This slate strikes me as a good one, despite seeing just one of the films. It’s a good mix of the expected juggernauts and the unknown that a competition like this is meant to uncover.

But at least the Hollywood Reporter and I can agree on something: Spain’s choice of the lackluster Black Bread over the terrific The Skin I Live In is ridiculous and it may have cost them a nod.

It’s time for the third and final part of my round-up of the films I saw at the 2011 AFI Latin American Film Festival in the Washington, DC area. Also see parts one and two.

No Return (Sin Retorno), Argentina/Spain, dir: Miguel Cohan

Clubbing wasn’t the gritty morality tale I was expecting, but No Return sure fit the bill! After a hit and run death in Buenos Aires, police zero in on a suspect: Federico, a young family man (and ventriloquist!). But, while Federico is not totally blameless, he is not the killer. Matías, a teenager from an upper class family, is the true culprit. His panicked reaction to the accident has him claiming he was carjacked.

The film spends some time with Federico and his legal troubles as he slides from incredulous assertions of innocence to bitterness. The victim’s father plays a role in publicly shaming Federico and forcing the prosecutor’s hand. The film really shines when focusing on Matías and his family as they continuously double down on their cover-up and justify it to themselves. The strain, conflicted emotions, and intense guilt of the situation are portrayed beautifully.

The plot does sort of go off the rails a bit at the end, but even so the film is quite effective and had me totally riveted. The performances are top-notch across the board. It’s not the most pleasant film to sit through, but if you’re in the mood for something a bit difficult this is a very good choice. A-.

Miss Bala, Mexico, Gerardo Naranjao

If there’s one thing that the drug wars in Mexico have given us it’s the ability to use the prefix “narco-” in front of any word. Well, great ready for much narco-tinged discussion this Oscar season as this narco-thriller gets a major push to bring the Foreign Language award back to the narco-torn country of Mexico. Not that I particularly liked it. I just know that everyone else seems to.

Stephanie Sigman plays Laura, a Tijuana youngster who aims to compete in the Miss Baja California competition. But she attends the wrong party and crosses paths with a drug cartel. Soon she is an unwilling participant in the cartel’s activities, running errands and even doing its bidding in the beauty pageant.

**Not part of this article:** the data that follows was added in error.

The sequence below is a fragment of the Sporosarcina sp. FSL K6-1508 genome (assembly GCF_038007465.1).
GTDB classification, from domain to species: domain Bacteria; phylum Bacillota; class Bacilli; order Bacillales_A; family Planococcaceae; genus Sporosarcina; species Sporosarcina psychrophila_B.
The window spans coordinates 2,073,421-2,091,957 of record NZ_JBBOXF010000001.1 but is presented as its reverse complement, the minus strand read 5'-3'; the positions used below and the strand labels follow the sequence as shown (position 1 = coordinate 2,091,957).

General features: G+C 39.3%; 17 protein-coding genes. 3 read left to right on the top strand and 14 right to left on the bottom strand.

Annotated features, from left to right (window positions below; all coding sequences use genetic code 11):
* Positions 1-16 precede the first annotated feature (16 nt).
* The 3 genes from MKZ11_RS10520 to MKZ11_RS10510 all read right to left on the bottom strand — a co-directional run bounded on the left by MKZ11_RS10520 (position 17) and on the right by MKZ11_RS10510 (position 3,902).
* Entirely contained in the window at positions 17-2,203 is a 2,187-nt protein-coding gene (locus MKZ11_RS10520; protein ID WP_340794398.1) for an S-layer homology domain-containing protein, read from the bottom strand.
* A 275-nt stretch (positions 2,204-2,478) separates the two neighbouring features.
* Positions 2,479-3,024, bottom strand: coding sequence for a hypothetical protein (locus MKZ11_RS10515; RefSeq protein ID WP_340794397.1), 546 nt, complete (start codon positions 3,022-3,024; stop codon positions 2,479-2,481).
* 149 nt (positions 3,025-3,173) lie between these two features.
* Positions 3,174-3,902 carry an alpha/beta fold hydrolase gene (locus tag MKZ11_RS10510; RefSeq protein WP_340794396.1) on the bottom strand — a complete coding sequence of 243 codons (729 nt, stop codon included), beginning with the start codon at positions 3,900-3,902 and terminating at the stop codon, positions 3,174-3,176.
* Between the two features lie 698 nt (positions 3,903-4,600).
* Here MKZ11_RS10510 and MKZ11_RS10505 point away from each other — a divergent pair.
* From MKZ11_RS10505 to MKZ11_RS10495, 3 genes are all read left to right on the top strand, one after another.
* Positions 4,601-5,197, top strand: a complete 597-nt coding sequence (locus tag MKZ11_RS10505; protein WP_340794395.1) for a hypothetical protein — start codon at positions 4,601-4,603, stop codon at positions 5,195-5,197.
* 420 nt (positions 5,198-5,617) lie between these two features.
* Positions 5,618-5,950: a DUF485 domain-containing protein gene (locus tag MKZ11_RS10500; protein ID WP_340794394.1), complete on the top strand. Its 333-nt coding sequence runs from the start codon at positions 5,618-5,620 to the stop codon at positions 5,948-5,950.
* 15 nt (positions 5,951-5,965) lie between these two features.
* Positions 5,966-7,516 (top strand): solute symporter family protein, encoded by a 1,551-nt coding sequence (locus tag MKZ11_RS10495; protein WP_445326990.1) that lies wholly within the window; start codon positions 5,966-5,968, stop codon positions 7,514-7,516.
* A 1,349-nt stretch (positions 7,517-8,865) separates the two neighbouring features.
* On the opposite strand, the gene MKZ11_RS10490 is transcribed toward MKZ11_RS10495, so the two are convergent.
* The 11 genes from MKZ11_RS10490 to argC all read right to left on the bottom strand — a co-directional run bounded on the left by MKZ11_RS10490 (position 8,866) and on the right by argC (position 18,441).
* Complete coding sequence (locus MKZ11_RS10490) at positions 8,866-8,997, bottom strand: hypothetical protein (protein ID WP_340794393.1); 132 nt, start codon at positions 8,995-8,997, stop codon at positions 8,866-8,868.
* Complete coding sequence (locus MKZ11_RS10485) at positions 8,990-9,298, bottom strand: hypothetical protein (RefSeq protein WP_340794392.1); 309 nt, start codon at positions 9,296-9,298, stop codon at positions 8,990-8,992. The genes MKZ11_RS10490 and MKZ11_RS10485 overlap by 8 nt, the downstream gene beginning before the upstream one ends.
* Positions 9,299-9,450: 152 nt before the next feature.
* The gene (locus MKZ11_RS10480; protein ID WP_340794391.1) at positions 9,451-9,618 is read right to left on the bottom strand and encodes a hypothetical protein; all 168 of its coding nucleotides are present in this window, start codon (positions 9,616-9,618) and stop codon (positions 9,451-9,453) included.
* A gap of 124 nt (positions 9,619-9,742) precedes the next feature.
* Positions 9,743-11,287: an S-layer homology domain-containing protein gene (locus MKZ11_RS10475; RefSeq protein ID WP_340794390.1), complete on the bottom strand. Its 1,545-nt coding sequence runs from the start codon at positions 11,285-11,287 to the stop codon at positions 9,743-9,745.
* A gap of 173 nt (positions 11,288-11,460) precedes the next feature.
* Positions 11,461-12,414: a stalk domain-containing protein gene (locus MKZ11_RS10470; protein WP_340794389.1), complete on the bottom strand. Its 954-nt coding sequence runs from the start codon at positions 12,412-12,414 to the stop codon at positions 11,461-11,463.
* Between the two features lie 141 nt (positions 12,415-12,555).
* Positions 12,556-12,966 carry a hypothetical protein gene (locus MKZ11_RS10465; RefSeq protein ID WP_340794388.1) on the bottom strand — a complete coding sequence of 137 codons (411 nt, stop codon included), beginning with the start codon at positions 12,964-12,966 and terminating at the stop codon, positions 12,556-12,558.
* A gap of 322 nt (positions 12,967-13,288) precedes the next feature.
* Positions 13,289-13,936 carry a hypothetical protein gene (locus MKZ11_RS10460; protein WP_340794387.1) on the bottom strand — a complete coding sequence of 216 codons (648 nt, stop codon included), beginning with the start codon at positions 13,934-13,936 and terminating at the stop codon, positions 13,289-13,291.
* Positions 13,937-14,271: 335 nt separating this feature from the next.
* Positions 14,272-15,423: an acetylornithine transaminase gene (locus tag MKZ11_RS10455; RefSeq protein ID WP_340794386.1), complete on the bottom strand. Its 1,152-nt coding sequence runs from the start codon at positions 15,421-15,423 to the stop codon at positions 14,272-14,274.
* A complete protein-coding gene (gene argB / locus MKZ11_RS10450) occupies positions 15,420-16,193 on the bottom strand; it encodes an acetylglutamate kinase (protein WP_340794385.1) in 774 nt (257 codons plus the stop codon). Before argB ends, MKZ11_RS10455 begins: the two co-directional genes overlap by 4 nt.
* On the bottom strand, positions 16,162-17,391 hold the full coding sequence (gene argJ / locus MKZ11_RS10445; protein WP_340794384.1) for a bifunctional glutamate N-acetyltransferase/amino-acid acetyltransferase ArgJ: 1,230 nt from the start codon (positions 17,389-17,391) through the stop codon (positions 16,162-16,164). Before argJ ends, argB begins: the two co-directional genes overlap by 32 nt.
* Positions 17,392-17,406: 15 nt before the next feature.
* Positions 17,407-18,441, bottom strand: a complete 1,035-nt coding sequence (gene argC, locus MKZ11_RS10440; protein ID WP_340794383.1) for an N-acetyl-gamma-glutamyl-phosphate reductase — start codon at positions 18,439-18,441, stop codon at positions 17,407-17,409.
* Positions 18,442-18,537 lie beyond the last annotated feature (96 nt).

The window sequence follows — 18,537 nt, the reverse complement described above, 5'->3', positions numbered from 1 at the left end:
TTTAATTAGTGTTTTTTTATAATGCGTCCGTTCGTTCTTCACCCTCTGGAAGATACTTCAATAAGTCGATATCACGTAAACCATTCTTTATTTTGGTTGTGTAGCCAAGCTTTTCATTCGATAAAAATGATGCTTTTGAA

Over the course of a few days, Laura is thrust into a slew of violent situations. The action sequences are sort of the standard movie shootouts with the nice twist of always keeping the focus on Laura. Rather than showing an entire battle, we see Laura stumble, flee, and hide.

This strict point of view also may be part of what disappointed me. I found a bunch of the cartel content quite hard to follow. I suspect that’s on purpose as we only know what Laura knows and she’s swept up in a much larger force of which she only sees a small part. But the result is that I didn’t end up caring. This made the thrills less thrilling and the tension less tense. So I could watch and enjoy the scenes but never felt invested.

I doubt confusion over plot points was the sole reason I was left cold but I can’t really explain any other factors. I’ll actually be interested to see it again in case I was just having a bad night or something. Everyone else seems to love the film and it’s sure to make a splash as Mexico’s submission for this year’s Foreign Language Oscar. I hear Fox is giving it a large commercial push later in the year as well. B-.

Blackthorn, Spain/France/Bolivia/USA, dir: Mateo Gil

Making a sequel to a classic film is an invitation for derision. Thankfully, of the commentary I’ve seen on Blackthorn, a sequel to Butch Cassidy and the Sundance Kid, not much of it has devolved to the lazy criticism of questioning the point of its existence. I think that if you believe you have an interesting take on classic characters, go ahead. But just know that comparisons are inevitable and it’s a hard bar to clear.

So let’s just judge Blackthorn on its own merits: which is that it’s sort of meh.